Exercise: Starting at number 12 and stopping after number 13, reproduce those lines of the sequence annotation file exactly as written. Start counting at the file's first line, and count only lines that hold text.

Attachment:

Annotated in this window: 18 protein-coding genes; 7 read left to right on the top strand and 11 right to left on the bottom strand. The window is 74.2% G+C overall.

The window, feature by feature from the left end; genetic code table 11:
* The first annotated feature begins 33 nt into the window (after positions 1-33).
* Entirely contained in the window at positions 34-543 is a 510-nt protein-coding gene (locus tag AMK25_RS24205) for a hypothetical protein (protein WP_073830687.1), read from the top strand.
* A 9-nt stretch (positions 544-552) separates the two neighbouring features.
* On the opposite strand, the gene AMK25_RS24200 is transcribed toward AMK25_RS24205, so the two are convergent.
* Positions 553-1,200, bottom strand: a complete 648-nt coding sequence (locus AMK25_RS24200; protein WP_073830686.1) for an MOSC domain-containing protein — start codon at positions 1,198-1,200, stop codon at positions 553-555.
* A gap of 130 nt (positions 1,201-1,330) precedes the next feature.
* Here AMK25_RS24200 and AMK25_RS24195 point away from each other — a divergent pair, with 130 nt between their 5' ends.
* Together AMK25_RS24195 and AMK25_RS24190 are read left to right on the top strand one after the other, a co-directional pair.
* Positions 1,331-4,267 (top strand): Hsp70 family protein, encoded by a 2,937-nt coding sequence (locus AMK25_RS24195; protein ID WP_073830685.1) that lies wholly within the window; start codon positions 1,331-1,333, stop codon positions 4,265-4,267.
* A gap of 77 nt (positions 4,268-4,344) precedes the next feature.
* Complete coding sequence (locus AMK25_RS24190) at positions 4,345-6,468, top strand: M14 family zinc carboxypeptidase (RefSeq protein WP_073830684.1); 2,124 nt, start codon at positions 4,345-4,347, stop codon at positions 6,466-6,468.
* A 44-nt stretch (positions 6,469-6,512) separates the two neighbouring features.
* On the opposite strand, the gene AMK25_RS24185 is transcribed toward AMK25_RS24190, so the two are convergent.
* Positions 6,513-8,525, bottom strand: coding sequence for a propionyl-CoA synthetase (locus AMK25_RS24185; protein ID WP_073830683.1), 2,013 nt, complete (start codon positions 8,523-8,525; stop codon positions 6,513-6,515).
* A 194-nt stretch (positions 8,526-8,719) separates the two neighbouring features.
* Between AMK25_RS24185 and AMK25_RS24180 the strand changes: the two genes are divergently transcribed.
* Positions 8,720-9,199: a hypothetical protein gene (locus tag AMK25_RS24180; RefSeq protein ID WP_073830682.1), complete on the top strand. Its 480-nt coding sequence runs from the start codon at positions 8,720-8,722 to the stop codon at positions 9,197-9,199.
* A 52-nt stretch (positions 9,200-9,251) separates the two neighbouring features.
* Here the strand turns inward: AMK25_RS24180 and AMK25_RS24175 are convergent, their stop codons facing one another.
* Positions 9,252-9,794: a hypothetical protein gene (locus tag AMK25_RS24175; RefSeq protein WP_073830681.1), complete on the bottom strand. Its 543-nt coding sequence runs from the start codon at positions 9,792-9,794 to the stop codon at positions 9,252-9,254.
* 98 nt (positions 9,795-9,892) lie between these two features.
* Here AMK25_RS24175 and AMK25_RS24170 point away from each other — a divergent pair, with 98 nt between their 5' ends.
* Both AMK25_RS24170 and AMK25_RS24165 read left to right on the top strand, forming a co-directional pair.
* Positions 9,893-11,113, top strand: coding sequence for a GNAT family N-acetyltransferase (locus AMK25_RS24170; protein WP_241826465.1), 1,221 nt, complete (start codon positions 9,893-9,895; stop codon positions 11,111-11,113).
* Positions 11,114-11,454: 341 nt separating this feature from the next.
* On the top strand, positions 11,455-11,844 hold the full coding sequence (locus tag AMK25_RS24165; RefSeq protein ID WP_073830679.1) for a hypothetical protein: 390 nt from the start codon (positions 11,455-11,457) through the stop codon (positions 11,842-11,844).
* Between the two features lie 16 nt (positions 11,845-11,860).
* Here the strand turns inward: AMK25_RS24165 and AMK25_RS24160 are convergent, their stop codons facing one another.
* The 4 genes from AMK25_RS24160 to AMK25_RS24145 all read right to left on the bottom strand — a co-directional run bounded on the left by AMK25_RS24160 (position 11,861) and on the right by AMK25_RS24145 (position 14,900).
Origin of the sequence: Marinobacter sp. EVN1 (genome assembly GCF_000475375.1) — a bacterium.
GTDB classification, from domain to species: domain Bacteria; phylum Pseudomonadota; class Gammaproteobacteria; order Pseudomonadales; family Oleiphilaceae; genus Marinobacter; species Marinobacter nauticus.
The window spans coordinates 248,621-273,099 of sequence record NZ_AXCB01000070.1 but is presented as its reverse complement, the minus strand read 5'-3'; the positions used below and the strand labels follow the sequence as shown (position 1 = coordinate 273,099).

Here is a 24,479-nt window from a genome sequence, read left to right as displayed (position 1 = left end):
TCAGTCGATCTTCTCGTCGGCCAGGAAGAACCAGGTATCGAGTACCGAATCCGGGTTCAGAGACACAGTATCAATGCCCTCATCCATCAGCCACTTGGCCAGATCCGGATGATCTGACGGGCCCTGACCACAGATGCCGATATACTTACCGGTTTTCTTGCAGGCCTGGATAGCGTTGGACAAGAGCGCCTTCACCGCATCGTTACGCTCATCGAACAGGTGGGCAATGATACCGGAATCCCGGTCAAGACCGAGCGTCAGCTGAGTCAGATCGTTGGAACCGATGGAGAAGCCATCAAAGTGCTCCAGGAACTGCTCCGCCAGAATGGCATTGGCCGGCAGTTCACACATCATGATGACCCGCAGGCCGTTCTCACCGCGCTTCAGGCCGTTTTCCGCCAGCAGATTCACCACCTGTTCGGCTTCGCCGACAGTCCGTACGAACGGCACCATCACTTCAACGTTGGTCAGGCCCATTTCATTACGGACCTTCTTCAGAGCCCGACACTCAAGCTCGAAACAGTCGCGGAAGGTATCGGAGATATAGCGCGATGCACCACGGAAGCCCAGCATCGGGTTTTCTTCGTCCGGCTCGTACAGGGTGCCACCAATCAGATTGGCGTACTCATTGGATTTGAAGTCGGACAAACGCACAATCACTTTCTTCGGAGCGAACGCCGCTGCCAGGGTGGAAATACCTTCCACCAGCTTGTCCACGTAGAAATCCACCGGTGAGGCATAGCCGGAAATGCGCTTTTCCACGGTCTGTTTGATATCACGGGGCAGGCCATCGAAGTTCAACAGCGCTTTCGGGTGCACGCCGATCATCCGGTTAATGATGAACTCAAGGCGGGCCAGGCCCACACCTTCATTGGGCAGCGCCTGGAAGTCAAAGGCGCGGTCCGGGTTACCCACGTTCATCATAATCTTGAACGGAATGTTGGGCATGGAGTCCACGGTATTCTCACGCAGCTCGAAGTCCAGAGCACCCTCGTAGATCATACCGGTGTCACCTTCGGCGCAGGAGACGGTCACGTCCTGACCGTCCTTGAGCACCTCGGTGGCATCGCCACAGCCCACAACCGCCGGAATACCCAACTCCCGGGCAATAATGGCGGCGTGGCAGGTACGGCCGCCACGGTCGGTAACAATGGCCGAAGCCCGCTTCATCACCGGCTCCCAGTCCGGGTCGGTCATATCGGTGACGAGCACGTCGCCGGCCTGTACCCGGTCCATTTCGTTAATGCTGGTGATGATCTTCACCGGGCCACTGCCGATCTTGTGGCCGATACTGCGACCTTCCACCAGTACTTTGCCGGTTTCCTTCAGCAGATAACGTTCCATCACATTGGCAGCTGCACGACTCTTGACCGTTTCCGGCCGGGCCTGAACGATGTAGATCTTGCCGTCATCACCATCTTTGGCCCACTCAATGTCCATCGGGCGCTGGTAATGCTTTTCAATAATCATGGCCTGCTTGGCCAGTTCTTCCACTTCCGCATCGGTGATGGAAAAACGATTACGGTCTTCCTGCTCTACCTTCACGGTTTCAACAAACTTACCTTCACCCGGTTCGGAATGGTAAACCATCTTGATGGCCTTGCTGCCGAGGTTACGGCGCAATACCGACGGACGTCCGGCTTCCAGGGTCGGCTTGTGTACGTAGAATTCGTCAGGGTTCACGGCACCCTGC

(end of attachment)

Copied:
* A gap of 77 nt (positions 4,268-4,344) precedes the next feature.
* Complete coding sequence (locus AMK25_RS24190) at positions 4,345-6,468, top strand: M14 family zinc carboxypeptidase (RefSeq protein WP_073830684.1); 2,124 nt, start codon at positions 4,345-4,347, stop codon at positions 6,466-6,468.